Posts Tagged ‘rollei’

Buy a One-of-a-Kind Transparent Rolleiflex Prototype Camera for $6,000 Over on eBay

rollei1

Camera collectors, unfold your wallets… it’s time for another installment of “cool rare things currently on eBay.” Except in this case ‘rare’ can be replaced with ‘unique,’ as in these cameras are supposedly one-of-a-kind.

What you see above is a prototype, one-or-a-kind transparent Rollei Rolleiflex 6008 AF. Even the serial number is ‘PROTOTYP.’ And the same store is also selling a 6001, 6003, 6008 Integral, and 6008 Integral 2. Read more…

Rolleiflex Still Happily Making Analog TLR Cameras, FX-N to Debut at Photokina

Did you know that Rolleiflex is still producing its high-end analog twin-lens reflex cameras? Apparently there’s enough photographers out there buying them for there to be a small, niche market, because Rollei is planning to show off a new model at Photokina 2012 next week.

The FX-N is a 6×6 medium format TLR camera that is an updated version of the Rolleiflex FX, a camera that costs over $5,000. The only difference it has with its predecessor (or sibling) is that it features a new Heidosmat 80mm f/2.8 viewfinder lens and a Rollei S-Apogon 80mm f/2.8 main lens that offer a shorter minimum focusing distance of 55 centimeters.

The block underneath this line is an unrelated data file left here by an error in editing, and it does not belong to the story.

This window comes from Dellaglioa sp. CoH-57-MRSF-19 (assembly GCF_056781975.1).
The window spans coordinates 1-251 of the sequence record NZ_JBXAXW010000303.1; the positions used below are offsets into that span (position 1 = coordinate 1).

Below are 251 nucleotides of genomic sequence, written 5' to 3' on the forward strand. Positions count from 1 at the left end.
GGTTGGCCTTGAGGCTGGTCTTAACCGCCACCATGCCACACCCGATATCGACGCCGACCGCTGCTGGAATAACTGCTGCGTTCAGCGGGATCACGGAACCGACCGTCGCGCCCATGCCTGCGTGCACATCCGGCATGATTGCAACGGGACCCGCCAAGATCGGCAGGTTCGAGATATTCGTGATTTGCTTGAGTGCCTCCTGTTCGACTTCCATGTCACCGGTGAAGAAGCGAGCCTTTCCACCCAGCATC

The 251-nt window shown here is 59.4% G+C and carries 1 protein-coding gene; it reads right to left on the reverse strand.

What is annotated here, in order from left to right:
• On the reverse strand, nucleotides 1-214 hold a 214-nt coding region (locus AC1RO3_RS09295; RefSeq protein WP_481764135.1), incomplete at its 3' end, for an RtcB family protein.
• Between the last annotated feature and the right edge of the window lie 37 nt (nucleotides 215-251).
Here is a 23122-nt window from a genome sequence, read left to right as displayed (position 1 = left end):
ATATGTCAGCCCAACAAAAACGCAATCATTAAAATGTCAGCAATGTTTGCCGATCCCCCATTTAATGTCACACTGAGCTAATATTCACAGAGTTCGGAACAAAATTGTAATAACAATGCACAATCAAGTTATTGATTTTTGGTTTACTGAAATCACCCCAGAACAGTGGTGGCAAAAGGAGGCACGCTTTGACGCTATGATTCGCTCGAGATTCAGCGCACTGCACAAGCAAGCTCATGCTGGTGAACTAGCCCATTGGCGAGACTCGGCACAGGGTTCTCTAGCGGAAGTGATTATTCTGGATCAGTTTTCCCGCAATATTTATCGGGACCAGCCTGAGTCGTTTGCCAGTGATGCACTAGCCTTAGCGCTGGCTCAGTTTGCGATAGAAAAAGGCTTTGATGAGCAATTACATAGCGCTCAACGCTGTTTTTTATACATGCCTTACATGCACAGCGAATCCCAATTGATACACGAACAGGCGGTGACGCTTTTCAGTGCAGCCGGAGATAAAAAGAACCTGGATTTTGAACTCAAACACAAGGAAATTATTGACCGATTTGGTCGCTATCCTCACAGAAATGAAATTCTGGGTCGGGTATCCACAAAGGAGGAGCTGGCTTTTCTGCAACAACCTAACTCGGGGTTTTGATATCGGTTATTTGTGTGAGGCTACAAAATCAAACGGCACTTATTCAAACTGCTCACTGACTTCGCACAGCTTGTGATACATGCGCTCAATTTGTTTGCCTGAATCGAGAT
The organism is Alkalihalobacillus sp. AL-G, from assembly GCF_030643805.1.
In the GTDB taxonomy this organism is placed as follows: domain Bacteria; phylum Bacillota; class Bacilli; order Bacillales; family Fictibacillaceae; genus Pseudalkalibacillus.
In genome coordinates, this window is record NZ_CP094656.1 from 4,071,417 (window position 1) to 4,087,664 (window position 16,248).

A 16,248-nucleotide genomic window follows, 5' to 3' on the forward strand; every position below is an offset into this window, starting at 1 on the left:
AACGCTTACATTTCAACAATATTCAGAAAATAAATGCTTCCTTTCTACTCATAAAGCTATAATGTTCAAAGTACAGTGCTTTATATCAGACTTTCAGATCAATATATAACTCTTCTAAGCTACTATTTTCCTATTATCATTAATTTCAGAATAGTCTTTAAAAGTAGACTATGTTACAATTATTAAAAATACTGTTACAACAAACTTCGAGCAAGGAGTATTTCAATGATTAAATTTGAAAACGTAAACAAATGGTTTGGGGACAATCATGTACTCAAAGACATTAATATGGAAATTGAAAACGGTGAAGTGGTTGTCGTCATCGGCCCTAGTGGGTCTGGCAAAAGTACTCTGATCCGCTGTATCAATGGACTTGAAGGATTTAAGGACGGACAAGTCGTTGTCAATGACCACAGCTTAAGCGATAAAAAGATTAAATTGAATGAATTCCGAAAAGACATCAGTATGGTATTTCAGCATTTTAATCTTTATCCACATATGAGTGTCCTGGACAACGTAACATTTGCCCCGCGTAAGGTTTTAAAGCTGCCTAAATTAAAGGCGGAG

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Makeshift EVF Using a Rollei Viewfinder

Hong Kong photographer Lok Cheung found that manual focusing his Olympus E-P1 Micro Four Thirds camera was a pain because it lacked an electronic viewfinder (EVF). He then discovered that attaching a Rollei TLR viewfinder to the camera provided a makeshift EVF:

The result is really good. Although the LCD on E-P1 is not in very high resolution and you can see every single pixels with the Rollei viewfinder, manual focus is almost as fast as you can get on a true manual camera, and the viewfinder is almost directly behind the lens which even closer to SLRs and rangefinder.

LCD viewfinder attachments already exist for DSLR systems, and help make focusing easier and more precise by magnifying the LCD screen and blocking out sunlight. Using a film viewfinder to do this for an Olympus E-P1 is pretty clever.

(via Engadget)


Image credits: Photographs by lok cheung